‘Find out if your mother had something to do with the abortion. I want to know if Bimbo was falsely accused.’ He paused. ‘Will you pursue that case for me?’

Tomi sighed. She had decided to drop Stella’s case after what happened at Bukola’s house. Her father was asking her to pick it up again? One long glance at her father and she knew it meant so much to him.

‘Okay dad. I’ll do my best.’ She hugged him again and rushed downstairs. When she looked back at her father, her heart broke for him. Where were the eyes that sparkled with joy? What was eating her father up?

Folake was already pulling out of the compound when Tomi got outside. She rushed and jumped in beside her mother. Folake drove off.

At the market, women lay their wares on the floor and on wooden tables in front of locked up shops. The market was crowded. Tomi followed her mother to a group of women squatting with trays of fresh green vegetables in front of them. While her mother bargained with the vegetable seller, she glanced at the list of items they had to purchase and informed her mother she was going to get yams, fresh fish and snails.

After an hour, Tomi looked around for her mother but couldn’t find her. She walked to the car park, holding two bacco bags and panting heavily. She allowed the bags to lean on the car and waited for her mother. It was another twenty minutes before Folake showed up. Tomi opened the trunk of the car and dumped the items in before closing it.

They’d barely left the car park when Tomi phone rang. Tomi frowned. Why would Segun be calling her early in the morning. Sometimes, she didn’t understand him. One minute, he’d be reassuring her they were just friends and the next minute, he’d been acting really intimate with her.

‘Pick your call.’ Her mother glanced briefly at her.

Tomi dropped her phone into her purse. ‘I’ll call him later. I’m really tired right now.’

‘Make sure you return Segun’s call and you must wait after the worker’s meeting this evening to talk to him. Don’t disappear like you always do.’

Tomi glanced at her mother. ‘Who told you the call was from Segun?’

Folake winked at her daughter and returned her attention to the road. Tomi stared out the window. She’d have to talk to Segun after the workers meeting. She was going to be blunt this time. She was not interested in a relationship and certainly wouldn’t go into one with him. He needed to know that, even if it was at the risk of severing their friendship.


‘The Pastor wants to see you in his office.’ The head of the protocol unit said to Tomi after the workers meeting. Tomi looked at him puzzled, wondering what it was about.

When she got to the office and saw Segun sitting in front of the Pastor, her eyes narrowed in anger. Segun had finally gone to tell the Pastor he wanted to marry her. Was he thinking the Pastor would be able to convince her? Why had he deceived her that he wanted them to just be friends? Why hadn’t he come clear with her.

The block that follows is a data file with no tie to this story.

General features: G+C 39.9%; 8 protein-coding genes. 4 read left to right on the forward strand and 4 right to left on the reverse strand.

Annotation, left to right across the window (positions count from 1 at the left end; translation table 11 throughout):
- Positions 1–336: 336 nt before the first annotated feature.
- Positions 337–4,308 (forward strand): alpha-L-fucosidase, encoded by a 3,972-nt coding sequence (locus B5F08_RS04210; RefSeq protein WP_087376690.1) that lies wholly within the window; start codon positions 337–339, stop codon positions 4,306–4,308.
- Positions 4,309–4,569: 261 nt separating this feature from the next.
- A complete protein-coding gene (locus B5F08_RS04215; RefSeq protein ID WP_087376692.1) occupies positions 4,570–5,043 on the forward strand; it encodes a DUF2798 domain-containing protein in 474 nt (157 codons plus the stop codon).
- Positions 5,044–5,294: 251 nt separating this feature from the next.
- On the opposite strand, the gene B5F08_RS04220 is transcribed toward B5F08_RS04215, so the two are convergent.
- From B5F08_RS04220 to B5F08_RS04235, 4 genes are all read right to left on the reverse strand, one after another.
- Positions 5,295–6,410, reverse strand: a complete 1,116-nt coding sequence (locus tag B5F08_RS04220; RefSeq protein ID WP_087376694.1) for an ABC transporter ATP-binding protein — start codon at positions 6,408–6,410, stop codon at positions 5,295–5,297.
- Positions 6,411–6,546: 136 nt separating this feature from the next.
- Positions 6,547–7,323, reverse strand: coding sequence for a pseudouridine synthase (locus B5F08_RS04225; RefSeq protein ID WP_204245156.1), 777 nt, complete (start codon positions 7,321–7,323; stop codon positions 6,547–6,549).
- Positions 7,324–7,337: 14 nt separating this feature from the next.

‘Sit down.’ The Pastor said, pointing at an empty chair beside Segun.

Pastor Akintola leaned back in his chair and stared at his members sitting like they had been caught in the abominable sin of fornication. He pulled off his spectacles and rubbed his eyes before putting them back on. He leaned his huge body forward, his eyes darting from Tomi to Segun.

‘I’m not happy that I had to hear the good news from your parents.’ Pastor Akintola started. ‘If both of you have decided to start a relationship, I should be the first person to know. I’d be more than glad to join you together in holy wedlock.

Tomi shot Segun an angry glance. He didn’t look her way. His gaze stayed focused on the Pastor.

The Pastor leaned back again, smiling. ‘You are surprised right?’ He laughed. ‘I’m happy about this anyway. It is my joy when I hear that the children raised in my church desire to continue with the legacy of this church. When you marry within this local assembly, our labour over your lives are preserved.’ He looked at his wristwatch. ‘I have to prepare for a vigil in a couple of hours. I’ve been away from home since morning and I need to take some rest. Make sure you see me after the service on Sunday. As your Pastor, I have to be carried along on the details of your courtship and the plans for the wedding.

Wedding? Tomi was ready to explode.

‘The Lord bless your union in Jesus name.’ The Pastor prayed.

‘Amen.’ Segun responded. Tomi looked at him again and shook her head.

Immediately they got out of the church secretariat building and rounded the corner that led to the church auditorium, Tomi spun around and faced him.

‘Segun, what just happened in there?’

‘I’m as shocked as you are.’

‘Really? How am I supposed to believe that? When the Pastor said, the Lord bless your union, you answered ‘Amen’ and you are standing here telling me, you know nothing about this?’